The Bonzo Dog Doo-Dah Band had no right being a success, but, in a small way, a success they were. Formed in about 1962, the aim was to provide a dada-ist counterpoint to the then trad-jazz revival of its day, which involved the deadpan recreation of the often absurd and very english approach to dixieland. Take "Hunting Tigers out in Indiah", which might be considered one such example, their recreation of an original song dating from the '30s. By this stage they were in transition from an all brass and banjo line-up, beginning to introduce more conventional, for the '60s, instrumentation. Helped in no small part by a resident spot on children's TV programme, "Please Do Not Adjust Your Set", they gradually morphed into a slightly broader parodic approach to all styles of popular music. Should you pursue the clip, it shows also the nascent beginnings of "Monty Python's Flying Circus", with all but John Cleese present. I was a child of that time, and took to this nonsense with ease, able to effortlessly assimilate the Bonzo's into my developing musical palette. (And no surprise that, as I grew older, so could become the peak audience for Python.)

Come 1967 and they had formally ditched most of the jazz, and many of the members who had played that style. A further boost was when Paul McCartney secured them a place in the Beatles' "Magical Mystery Tour". Here's some outtakes of their included song "Death Cab For Cutie", should you wonder where Ben Gibbard came up with the name. It was still hardly rock and roll in any conventional sense, they somehow still finding favour on the gig circuit and, especially, at festivals. They did manage one tour to the US, as support to the Kinks, themselves perhaps on a revers journey from rock to vaudeville. It was a disaster. They lurched on for a few more tours and a few more albums, shedding members, yet retaining a hard core of Stanshall, later Rutles mastermind Neil Innes and tap-dancing drummer, "Legs" Larry Smith, alongside saxophonists Rodney Slater and Roger Ruskin Spear, inventor of ever more Heath Robertson wind instruments. Acclaim did not, however, translate into sales.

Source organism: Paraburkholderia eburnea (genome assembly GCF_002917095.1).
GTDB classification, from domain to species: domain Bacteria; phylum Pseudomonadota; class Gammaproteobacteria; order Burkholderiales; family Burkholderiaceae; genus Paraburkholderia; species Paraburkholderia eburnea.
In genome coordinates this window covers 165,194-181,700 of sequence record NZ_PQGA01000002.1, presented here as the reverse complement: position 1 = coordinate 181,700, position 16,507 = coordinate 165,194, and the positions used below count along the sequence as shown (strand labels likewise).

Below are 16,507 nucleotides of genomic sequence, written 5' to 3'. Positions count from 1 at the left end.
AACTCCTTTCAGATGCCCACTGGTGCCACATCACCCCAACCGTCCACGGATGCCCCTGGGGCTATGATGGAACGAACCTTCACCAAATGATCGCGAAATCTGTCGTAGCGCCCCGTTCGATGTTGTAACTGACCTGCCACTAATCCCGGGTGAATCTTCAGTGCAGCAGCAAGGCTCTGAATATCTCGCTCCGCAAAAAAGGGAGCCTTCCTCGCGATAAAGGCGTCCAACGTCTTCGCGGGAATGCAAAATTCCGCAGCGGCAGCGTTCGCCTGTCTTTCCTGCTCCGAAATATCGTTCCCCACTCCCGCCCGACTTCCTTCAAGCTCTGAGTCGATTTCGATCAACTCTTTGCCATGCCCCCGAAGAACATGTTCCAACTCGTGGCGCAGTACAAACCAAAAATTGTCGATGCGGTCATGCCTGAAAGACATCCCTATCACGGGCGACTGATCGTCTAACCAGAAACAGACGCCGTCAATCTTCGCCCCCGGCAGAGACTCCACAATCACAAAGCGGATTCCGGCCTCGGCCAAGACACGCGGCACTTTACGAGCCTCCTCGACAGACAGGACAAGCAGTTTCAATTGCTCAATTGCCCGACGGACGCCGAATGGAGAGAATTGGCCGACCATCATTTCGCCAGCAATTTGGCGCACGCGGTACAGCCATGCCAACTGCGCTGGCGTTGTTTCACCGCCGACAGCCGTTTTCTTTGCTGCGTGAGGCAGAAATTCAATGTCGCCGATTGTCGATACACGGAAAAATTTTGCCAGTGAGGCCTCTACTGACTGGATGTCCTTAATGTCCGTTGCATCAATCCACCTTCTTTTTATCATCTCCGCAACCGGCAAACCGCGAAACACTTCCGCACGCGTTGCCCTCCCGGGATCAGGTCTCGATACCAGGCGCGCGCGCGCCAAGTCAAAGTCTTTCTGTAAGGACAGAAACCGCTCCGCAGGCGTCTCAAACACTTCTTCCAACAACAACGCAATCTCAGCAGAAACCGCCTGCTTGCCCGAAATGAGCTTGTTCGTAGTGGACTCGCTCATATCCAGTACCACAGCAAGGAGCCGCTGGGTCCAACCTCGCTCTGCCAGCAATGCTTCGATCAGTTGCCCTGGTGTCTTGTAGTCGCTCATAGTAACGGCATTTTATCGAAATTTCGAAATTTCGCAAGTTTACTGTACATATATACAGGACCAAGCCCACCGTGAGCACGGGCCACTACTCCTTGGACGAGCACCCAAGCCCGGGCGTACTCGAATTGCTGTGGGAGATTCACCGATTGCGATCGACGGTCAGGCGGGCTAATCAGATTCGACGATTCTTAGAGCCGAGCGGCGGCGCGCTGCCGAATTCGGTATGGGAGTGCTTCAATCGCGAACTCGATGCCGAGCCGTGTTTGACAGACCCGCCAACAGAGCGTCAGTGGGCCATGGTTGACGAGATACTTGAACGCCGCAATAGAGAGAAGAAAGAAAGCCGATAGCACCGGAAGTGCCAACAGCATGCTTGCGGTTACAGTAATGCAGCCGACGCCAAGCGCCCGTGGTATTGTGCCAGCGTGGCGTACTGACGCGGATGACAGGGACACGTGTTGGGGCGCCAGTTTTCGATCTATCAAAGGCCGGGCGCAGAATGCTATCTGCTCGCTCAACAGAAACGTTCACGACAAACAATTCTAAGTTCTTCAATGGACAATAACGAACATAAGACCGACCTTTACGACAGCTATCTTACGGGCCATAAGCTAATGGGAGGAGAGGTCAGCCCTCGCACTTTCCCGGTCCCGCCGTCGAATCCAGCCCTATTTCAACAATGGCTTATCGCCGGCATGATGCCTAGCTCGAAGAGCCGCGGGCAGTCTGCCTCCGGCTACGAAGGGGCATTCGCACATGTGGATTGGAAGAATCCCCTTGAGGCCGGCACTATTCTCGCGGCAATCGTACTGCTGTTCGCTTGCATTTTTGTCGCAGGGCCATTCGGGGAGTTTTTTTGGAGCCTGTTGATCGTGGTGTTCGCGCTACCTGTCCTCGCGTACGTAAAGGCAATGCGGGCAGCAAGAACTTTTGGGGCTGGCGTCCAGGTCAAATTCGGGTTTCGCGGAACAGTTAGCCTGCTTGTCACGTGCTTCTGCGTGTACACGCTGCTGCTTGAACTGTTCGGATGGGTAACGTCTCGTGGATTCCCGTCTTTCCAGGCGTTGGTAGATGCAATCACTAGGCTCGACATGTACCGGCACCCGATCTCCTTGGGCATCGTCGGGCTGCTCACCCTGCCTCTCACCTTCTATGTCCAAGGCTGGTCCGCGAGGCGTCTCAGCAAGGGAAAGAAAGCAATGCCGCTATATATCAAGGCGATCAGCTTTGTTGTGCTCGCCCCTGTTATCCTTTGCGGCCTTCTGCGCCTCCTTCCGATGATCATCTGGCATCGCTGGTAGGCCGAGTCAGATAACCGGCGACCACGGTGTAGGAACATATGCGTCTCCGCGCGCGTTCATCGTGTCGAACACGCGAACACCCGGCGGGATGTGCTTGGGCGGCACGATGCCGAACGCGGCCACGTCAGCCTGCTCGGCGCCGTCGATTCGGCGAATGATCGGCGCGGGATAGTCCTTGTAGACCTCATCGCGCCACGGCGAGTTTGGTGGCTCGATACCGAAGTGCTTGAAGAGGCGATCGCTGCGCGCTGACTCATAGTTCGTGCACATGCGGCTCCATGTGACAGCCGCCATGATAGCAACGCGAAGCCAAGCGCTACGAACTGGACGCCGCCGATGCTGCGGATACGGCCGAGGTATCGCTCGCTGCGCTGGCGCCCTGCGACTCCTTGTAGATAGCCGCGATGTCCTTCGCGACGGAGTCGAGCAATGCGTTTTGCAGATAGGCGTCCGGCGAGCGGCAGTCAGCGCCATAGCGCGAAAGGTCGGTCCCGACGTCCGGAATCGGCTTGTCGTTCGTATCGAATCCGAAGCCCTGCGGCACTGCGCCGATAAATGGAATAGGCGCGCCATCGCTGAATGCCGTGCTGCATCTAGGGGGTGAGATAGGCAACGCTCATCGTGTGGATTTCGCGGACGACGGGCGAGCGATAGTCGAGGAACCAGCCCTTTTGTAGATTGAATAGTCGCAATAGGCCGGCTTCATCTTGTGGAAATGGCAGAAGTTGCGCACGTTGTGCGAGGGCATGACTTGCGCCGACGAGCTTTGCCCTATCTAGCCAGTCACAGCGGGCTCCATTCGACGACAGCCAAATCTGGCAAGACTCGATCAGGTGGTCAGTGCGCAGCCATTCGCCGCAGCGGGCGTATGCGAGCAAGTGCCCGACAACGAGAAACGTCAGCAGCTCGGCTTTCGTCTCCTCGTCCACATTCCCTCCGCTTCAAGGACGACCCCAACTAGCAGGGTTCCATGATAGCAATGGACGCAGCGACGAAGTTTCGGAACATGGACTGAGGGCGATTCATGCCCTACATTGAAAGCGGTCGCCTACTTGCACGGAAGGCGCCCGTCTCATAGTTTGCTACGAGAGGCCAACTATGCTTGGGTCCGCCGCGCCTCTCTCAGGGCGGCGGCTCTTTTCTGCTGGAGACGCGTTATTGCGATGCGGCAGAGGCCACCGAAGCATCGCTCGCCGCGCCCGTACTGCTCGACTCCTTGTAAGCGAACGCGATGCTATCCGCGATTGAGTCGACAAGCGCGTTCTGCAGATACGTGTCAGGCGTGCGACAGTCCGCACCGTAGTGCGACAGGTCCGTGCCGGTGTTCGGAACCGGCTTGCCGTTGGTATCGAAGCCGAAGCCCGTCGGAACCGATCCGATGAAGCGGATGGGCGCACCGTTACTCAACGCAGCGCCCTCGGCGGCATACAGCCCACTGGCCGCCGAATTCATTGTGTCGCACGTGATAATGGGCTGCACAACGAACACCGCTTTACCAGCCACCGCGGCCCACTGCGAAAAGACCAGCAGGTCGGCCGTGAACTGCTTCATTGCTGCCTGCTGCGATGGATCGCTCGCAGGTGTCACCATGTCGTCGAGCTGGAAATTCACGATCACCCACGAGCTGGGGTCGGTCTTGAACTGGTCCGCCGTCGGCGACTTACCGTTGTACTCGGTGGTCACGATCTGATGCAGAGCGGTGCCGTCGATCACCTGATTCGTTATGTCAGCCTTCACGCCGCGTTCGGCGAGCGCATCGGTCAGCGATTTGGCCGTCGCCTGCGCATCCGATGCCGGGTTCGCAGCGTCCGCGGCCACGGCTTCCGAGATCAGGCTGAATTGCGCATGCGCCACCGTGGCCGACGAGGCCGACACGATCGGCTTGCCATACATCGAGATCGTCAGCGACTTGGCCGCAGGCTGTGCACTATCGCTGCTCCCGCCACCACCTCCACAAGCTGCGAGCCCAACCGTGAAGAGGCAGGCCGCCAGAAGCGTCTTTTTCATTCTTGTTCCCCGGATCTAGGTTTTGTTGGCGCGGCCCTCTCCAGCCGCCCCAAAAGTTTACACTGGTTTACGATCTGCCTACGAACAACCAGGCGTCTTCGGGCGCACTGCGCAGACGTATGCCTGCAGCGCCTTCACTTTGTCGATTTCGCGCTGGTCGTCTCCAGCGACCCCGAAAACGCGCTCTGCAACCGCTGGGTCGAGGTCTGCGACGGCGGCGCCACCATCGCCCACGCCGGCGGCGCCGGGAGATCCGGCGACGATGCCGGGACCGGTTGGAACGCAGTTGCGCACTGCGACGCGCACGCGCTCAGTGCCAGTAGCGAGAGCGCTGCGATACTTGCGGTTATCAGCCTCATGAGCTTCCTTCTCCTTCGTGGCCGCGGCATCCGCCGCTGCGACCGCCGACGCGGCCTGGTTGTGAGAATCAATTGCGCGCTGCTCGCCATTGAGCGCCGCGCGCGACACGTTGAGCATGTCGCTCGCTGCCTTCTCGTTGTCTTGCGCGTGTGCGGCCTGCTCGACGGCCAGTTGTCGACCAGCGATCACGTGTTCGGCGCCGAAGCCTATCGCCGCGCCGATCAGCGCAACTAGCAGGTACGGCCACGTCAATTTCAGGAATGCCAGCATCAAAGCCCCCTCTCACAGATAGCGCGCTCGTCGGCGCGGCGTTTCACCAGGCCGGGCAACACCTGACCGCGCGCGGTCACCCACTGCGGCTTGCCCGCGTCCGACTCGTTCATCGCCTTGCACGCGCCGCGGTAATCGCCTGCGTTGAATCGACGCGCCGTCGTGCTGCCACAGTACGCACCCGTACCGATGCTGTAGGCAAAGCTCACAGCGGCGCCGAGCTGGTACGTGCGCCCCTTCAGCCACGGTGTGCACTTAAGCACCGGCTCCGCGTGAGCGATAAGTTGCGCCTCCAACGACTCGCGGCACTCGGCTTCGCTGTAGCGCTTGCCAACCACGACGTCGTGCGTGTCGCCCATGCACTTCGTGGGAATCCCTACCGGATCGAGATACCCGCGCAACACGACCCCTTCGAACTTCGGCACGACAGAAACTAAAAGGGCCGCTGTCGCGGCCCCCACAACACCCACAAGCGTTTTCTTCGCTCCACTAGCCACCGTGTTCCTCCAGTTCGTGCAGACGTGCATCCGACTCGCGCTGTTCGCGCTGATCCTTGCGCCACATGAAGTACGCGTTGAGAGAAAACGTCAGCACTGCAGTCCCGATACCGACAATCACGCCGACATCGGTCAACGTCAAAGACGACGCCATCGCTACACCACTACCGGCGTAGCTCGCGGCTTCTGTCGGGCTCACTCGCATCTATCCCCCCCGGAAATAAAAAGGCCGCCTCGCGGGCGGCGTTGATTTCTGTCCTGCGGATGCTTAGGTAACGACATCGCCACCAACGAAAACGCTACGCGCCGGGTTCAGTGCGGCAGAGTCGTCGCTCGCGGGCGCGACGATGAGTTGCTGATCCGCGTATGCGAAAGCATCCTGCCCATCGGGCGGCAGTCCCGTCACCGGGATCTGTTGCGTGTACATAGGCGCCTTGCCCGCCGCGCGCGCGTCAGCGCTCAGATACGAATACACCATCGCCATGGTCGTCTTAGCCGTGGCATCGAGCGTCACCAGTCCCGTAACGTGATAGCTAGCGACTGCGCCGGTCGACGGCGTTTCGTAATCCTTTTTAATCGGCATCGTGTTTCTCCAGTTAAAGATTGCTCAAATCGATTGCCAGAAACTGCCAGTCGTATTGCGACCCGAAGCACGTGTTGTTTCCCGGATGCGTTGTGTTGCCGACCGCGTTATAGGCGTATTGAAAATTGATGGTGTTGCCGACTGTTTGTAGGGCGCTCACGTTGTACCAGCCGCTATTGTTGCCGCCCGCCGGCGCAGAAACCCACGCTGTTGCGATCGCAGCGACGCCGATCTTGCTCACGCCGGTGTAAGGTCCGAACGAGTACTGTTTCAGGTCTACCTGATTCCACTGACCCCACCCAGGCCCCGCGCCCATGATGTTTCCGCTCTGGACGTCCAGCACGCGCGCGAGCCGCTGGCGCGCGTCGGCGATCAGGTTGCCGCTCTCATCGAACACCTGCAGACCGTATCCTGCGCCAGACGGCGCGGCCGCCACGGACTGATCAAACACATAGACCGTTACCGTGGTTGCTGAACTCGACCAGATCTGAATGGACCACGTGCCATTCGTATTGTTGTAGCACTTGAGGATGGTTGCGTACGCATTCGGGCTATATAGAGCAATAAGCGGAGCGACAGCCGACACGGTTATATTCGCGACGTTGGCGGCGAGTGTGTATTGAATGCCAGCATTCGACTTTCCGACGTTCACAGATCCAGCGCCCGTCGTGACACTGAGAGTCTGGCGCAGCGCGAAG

After dissolution in 1970 they had a couple of short-lived reunions. Stanshall descended into ever more eccentric behaviours, ricocheting between drunken japes with Keith Moon and writing a body of works around fictitious upper class gentleman explorer, Sir Henry Rawlinson: "Sir Henry at Rawlinson End", initially as spoken word projects, later a series of books and a radio piece, even a film, with Trevor Howard, no less!. He died in 1995. Innes, ahead of the Rutles, went on to be the resident musical go-to for the Monty Python team, often appearing in their live concerts. Between 2006-8 a final official reunion took place, with Stanshall replaced by comedians/actors Phill Jupitus and Ade Edmondson, playing to nostalgia hungry audiences of (very) ageing schoolboys.

I confess I always found the band to be a better idea than a reality. You probably had to be there, recorded material having dated dreadfully. But for that idea I am grateful. And, for a short time, back in the dim and distant, glad also that I was there. Surely that is worth raising a glass to.

Give booze a chance.